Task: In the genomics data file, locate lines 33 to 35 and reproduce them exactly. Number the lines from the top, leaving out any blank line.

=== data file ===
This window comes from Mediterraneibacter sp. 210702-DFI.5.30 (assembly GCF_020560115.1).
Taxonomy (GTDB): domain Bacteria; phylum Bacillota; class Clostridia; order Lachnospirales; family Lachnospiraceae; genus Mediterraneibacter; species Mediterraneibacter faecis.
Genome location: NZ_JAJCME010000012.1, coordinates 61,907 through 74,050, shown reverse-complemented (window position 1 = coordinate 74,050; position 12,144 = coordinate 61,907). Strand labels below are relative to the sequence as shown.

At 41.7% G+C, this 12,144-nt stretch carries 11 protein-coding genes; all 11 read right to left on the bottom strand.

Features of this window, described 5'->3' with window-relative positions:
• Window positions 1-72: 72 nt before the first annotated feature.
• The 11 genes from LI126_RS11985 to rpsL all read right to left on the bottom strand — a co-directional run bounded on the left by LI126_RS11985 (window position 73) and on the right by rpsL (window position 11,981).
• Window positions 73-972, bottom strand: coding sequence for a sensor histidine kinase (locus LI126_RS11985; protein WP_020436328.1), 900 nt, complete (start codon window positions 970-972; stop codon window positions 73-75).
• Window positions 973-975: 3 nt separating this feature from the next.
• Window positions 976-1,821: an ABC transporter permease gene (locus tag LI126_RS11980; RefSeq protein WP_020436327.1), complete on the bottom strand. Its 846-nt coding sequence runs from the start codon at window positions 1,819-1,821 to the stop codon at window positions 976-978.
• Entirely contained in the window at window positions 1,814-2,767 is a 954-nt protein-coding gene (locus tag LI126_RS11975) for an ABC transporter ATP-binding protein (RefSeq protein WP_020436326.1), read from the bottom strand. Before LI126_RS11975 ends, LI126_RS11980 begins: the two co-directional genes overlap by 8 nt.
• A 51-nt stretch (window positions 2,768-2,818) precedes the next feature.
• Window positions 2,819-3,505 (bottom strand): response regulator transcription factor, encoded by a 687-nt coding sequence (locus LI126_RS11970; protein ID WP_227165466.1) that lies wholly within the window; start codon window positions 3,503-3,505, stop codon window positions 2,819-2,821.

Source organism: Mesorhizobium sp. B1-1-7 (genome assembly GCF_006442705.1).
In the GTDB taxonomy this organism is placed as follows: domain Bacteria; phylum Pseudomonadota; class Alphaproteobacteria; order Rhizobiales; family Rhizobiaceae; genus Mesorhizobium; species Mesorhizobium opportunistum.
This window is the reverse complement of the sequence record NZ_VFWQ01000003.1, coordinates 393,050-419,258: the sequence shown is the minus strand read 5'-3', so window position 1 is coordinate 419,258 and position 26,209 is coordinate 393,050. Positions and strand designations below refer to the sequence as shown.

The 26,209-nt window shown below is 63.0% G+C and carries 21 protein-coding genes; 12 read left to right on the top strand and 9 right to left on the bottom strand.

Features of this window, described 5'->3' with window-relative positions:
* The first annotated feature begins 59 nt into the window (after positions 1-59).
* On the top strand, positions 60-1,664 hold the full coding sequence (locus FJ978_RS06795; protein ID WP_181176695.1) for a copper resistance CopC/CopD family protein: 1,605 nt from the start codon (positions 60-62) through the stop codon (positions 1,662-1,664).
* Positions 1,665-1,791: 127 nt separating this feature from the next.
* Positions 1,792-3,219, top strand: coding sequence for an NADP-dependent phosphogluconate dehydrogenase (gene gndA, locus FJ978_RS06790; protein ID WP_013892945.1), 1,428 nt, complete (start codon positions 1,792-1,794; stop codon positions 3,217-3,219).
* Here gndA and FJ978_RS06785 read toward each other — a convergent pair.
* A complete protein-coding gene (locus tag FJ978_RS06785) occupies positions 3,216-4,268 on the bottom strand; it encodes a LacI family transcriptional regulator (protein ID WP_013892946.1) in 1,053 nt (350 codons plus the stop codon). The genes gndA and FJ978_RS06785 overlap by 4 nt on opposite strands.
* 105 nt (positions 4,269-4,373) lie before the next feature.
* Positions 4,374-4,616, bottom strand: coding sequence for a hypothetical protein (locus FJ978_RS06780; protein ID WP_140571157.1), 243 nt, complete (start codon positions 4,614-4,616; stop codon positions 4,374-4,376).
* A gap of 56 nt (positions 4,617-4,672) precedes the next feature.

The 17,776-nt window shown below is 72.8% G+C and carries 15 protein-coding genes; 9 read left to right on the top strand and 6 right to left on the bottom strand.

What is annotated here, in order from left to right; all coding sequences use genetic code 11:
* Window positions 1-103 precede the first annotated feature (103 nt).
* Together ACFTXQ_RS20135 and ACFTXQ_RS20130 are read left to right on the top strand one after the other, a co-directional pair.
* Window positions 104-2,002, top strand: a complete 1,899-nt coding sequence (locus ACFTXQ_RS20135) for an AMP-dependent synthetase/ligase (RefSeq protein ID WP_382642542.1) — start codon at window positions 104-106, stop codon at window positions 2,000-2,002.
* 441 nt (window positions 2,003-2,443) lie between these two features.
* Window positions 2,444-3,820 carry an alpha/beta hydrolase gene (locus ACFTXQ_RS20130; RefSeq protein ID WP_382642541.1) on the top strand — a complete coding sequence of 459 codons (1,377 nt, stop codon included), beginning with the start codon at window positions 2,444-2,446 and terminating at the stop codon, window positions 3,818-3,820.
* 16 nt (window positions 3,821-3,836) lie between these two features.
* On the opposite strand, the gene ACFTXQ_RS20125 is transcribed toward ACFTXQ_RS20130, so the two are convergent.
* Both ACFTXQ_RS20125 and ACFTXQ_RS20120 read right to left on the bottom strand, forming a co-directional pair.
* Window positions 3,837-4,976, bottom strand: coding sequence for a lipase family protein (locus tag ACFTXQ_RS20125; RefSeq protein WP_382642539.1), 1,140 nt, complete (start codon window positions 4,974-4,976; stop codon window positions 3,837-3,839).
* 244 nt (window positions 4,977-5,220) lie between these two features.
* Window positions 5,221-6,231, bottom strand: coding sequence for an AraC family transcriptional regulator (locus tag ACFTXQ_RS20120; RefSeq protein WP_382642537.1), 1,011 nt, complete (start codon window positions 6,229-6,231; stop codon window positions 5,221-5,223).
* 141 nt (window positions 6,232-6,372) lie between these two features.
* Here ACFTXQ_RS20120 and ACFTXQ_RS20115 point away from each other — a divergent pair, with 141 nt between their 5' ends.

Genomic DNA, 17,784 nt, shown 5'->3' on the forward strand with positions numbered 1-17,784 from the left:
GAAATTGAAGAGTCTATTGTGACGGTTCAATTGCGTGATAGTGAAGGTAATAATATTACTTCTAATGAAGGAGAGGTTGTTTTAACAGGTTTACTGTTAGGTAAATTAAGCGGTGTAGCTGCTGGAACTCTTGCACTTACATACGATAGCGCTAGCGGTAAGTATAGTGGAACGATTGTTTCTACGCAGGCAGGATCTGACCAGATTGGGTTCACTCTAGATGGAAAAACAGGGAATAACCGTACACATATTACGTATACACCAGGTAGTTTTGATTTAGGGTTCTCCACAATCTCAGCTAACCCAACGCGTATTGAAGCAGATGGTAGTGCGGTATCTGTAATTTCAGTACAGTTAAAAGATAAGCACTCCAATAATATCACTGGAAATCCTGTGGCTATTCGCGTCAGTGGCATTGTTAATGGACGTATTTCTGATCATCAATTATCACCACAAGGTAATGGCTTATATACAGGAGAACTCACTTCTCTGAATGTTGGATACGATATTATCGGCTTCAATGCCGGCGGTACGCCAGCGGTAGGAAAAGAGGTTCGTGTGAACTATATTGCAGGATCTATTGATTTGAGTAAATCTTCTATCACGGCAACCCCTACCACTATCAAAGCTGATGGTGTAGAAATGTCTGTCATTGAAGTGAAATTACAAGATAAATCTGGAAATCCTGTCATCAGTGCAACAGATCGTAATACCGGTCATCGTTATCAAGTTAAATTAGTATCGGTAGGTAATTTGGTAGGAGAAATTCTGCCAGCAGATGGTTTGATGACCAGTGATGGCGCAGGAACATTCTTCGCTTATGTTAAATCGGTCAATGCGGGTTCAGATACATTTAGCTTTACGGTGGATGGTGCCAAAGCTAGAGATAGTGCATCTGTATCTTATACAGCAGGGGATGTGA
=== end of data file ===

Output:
* 441 nt (window positions 2,003-2,443) lie between these two features.
* Window positions 2,444-3,820 carry an alpha/beta hydrolase gene (locus ACFTXQ_RS20130; RefSeq protein ID WP_382642541.1) on the top strand — a complete coding sequence of 459 codons (1,377 nt, stop codon included), beginning with the start codon at window positions 2,444-2,446 and terminating at the stop codon, window positions 3,818-3,820.
* 16 nt (window positions 3,821-3,836) lie between these two features.